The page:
Management of Cardiogenic Shock: AHA Scientific Statement

Authors:
van Diepen S, Katz JN, Albert NM, et al., on behalf of the American Heart Association Council on Clinical Cardiology; Council on Cardiovascular and Stroke Nursing; Council on Quality of Care and Outcomes Research; and Mission: Lifeline.
Citation:
Contemporary Management of Cardiogenic Shock: A Scientific Statement From the American Heart Association. Circulation 2017;Sep 18:[Epub ahead of print].

The following are summary points from the American Heart Association Scientific Statement on Contemporary Management of Cardiogenic Shock (CS):

  1. Before the routine use of early revascularization, myocardial infarction (MI)-associated CS had an in-hospital mortality exceeding 80%, but after the advent of revascularization, the mortality is 27-51% (mortality remains high).
  2. The common physiological characteristic among all phenotypes is a low cardiac index (CI), but ventricular preload—pulmonary capillary wedge pressure (PCWP) or central venous pressure, volume, and systemic vascular resistance—may vary. The classic “cold and wet” profile (a low CI, an elevated systemic vascular resistance, and a high PCWP) is the most frequent CS phenotype, accounting for nearly two thirds of patients with MI-associated CS. In addition to the classic types of CS, there are two uncommon but hemodynamically distinct entities of normotensive CS (systolic blood pressure >90 mm Hg) and right ventricular (RV) CS. The study authors suggest that all patients with CS be evaluated with an electrocardiogram, chest x-ray, and comprehensive echocardiogram with the specific purpose of understanding the dominant mechanism responsible for acute hemodynamic instability.
  3. There is a direct relationship between adjusted in-hospital mortality and hospital volume. According to a study from the Nationwide Inpatient Sample, mortality was 37%, 39.3%, 40.7%, and 42% in hospitals that treated ≥107, 59-106, 28-58, and <27 cases per year (p < 0.05). Therefore, the authors suggest that establishing systems of care with high-volume hospitals used as hubs integrated with emergency medical systems and spoke centers with clearly defined protocols for early recognition, management, and transfer has the potential to improve patient outcomes.
  4. The authors recommend an early revascularization strategy (either percutaneous coronary intervention or coronary artery bypass grafting) for all suitable patients with suspected acute coronary syndrome–associated CS, including patients with uncertain neurological status or those who have received prior fibrinolysis, regardless of the time delay from MI onset. When an early invasive approach cannot be completed in a timely fashion, fibrinolysis can be considered in CS associated with ST-segment elevation MI.
  5. Pulmonary artery catheterization (PAC) remains a potentially important diagnostic and management tool for CS. Hemodynamic data provided by a PAC can confirm the presence and severity of CS; involvement of the RV, pulmonary artery pressures, and transpulmonary gradient; and vascular resistance of the pulmonary and systemic arterial beds.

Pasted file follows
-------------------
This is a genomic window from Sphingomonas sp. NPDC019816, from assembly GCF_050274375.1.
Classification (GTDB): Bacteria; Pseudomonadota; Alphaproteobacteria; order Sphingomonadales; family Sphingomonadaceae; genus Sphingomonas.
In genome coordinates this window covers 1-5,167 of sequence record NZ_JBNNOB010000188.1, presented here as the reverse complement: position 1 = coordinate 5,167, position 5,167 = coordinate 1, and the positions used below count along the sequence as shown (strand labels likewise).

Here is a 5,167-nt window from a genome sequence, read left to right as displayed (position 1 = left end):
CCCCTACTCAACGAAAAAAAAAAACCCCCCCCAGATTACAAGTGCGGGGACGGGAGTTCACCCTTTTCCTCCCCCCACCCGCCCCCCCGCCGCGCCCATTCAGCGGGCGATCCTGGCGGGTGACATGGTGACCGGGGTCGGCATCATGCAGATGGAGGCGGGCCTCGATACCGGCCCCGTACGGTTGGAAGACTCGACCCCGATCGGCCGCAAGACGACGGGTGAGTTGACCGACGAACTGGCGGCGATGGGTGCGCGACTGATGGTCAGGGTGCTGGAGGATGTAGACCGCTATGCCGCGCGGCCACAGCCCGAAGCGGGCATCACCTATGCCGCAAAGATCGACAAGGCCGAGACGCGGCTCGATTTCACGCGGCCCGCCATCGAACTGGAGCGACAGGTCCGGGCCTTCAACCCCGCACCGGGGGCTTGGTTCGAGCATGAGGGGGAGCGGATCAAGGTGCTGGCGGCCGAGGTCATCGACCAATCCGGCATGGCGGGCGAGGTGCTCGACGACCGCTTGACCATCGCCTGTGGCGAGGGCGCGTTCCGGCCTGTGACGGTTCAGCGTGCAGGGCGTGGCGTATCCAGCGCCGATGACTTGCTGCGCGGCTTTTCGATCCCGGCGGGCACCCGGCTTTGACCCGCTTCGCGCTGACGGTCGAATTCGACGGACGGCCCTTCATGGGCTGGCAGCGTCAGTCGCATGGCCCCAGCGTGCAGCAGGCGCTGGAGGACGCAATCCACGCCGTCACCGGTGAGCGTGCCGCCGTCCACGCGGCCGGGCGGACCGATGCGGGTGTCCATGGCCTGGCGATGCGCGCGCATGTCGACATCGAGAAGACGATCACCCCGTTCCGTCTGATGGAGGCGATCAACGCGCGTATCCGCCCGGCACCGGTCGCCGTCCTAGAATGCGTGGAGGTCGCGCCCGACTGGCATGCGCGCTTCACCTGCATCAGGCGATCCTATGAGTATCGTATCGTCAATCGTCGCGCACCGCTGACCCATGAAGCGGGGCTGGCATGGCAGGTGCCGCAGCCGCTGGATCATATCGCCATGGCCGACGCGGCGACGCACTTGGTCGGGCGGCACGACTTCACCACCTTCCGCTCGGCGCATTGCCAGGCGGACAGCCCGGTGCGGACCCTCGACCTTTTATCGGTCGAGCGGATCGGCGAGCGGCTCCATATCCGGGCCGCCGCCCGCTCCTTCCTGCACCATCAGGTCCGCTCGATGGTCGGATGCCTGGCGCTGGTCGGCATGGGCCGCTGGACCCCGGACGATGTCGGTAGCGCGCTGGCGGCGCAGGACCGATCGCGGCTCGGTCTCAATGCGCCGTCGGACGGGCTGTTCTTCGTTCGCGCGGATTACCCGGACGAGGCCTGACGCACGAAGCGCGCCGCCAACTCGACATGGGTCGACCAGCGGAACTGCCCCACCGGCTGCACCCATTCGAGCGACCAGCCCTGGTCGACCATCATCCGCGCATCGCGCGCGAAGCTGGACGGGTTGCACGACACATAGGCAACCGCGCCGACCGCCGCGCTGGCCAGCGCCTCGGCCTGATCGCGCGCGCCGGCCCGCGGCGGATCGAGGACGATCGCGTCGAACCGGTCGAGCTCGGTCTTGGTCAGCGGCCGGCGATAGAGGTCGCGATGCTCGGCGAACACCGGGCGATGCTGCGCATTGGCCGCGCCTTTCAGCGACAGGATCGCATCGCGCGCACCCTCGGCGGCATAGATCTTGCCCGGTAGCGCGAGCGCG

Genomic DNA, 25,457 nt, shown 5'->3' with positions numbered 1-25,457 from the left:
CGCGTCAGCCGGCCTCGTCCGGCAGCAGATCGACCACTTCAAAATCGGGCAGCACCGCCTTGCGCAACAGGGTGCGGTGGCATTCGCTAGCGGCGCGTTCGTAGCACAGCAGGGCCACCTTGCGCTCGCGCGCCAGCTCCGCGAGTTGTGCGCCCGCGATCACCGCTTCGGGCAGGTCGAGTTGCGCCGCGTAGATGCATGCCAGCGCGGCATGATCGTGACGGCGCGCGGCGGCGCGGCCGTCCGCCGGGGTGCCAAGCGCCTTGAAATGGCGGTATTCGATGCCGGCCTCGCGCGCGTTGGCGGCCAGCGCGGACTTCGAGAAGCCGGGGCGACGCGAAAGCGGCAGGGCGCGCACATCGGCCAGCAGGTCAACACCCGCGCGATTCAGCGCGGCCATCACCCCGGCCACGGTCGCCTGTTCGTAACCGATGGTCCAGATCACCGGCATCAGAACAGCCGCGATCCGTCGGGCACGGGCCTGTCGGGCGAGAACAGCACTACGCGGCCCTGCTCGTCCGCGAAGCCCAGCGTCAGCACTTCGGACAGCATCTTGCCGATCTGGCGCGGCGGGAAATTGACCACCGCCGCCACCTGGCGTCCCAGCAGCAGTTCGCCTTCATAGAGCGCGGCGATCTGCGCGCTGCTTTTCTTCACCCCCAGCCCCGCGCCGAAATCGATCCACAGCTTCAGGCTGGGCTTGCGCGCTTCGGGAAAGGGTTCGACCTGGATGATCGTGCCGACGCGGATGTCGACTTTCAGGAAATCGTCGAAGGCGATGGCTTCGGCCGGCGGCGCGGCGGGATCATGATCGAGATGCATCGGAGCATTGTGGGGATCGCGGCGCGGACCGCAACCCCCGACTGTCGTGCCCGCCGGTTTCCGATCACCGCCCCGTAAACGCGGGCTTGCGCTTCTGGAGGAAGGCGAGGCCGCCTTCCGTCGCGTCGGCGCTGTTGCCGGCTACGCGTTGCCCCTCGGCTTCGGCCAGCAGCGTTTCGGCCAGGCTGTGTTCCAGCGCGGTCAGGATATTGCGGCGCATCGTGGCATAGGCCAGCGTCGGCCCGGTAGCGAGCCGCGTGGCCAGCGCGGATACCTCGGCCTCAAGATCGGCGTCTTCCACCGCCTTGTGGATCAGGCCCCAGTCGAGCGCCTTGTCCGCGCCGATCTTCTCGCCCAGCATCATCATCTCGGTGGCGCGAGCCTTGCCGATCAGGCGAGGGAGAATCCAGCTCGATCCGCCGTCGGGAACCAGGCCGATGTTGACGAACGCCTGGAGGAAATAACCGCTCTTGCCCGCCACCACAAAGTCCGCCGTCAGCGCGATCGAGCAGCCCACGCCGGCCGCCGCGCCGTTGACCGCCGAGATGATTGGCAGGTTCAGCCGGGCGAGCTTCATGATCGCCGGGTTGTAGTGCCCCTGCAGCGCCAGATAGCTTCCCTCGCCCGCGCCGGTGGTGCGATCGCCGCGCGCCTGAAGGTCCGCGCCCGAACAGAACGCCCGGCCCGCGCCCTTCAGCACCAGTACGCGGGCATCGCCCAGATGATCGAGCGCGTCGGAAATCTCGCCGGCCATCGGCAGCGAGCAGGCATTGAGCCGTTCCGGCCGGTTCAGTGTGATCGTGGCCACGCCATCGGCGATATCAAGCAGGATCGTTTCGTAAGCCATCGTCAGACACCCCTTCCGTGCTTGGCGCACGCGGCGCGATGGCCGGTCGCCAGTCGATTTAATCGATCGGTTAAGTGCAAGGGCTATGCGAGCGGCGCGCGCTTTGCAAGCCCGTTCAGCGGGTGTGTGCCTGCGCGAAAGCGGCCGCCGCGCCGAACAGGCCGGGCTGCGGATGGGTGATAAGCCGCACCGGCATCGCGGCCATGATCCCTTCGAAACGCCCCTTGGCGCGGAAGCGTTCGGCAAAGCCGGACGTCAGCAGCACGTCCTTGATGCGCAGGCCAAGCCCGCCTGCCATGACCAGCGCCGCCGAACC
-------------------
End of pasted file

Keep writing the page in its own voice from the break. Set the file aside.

6. Norepinephrine is associated with fewer arrhythmias and may be the vasopressor of choice in many CS patients.
  7. Temporary over durable mechanical circulatory support (MCS) as a first-line device should be considered when immediate stabilization is needed to enable recovery of the heart and other organ systems. Intra-aortic balloon pump can be considered in patients with CS with acute mitral regurgitation or a ventricular septal defect, and it can be considered in select patients with profound CS when other MCS devices are not available. Veno-arterial extracorporeal membrane oxygenation (ECMO) may be the preferred temporary MCS option when there is poor oxygenation that is not expected to rapidly improve with an alternative temporary MCS device or during cardiopulmonary resuscitation.
  8. Long-term durable MCS devices can be considered primary devices in patients with CS who are not likely to recover without long-term MCS support, have the capacity for meaningful recovery, and do not have irreversible end-organ dysfunction, systemic infections, or relative contraindications to durable MCS implantation.
  9. All patients being evaluated for MCS implantation should concurrently be assessed for transplantation.
  10. The benefits and limitations of palliative care in patients with CS should be discussed.

Clinical Topics: Acute Coronary Syndromes, Arrhythmias and Clinical EP, Cardiac Surgery, Congenital Heart Disease and Pediatric Cardiology, Geriatric Cardiology, Heart Failure and Cardiomyopathies, Invasive Cardiovascular Angiography and Intervention, Noninvasive Imaging, Valvular Heart Disease, Implantable Devices, SCD/Ventricular Arrhythmias, Atrial Fibrillation/Supraventricular Arrhythmias, Aortic Surgery, Cardiac Surgery and Arrhythmias, Cardiac Surgery and CHD & Pediatrics, Cardiac Surgery and Heart Failure, Cardiac Surgery and VHD, Congenital Heart Disease, CHD & Pediatrics and Arrhythmias, CHD & Pediatrics and Imaging, CHD & Pediatrics and Interventions, CHD & Pediatrics and Prevention, Acute Heart Failure, Interventions and ACS, Interventions and Imaging, Interventions and Structural Heart Disease, Mitral Regurgitation

Keywords: Acute Coronary Syndrome, Arrhythmias, Cardiac, Blood Pressure, Cardiac Imaging Techniques, Cardiac Surgical Procedures, Cardiopulmonary Resuscitation, Catheterization, Swan-Ganz, Central Venous Pressure, Coronary Artery Bypass, Electrocardiography, Extracorporeal Membrane Oxygenation, Fibrinolysis, Geriatrics, Heart Failure, Heart Valve Diseases, Heart Septal Defects, Ventricular, Hospital Mortality, Myocardial Revascularization, Mitral Valve Insufficiency, Myocardial Infarction, Percutaneous Coronary Intervention, Shock, Cardiogenic, Vascular Resistance


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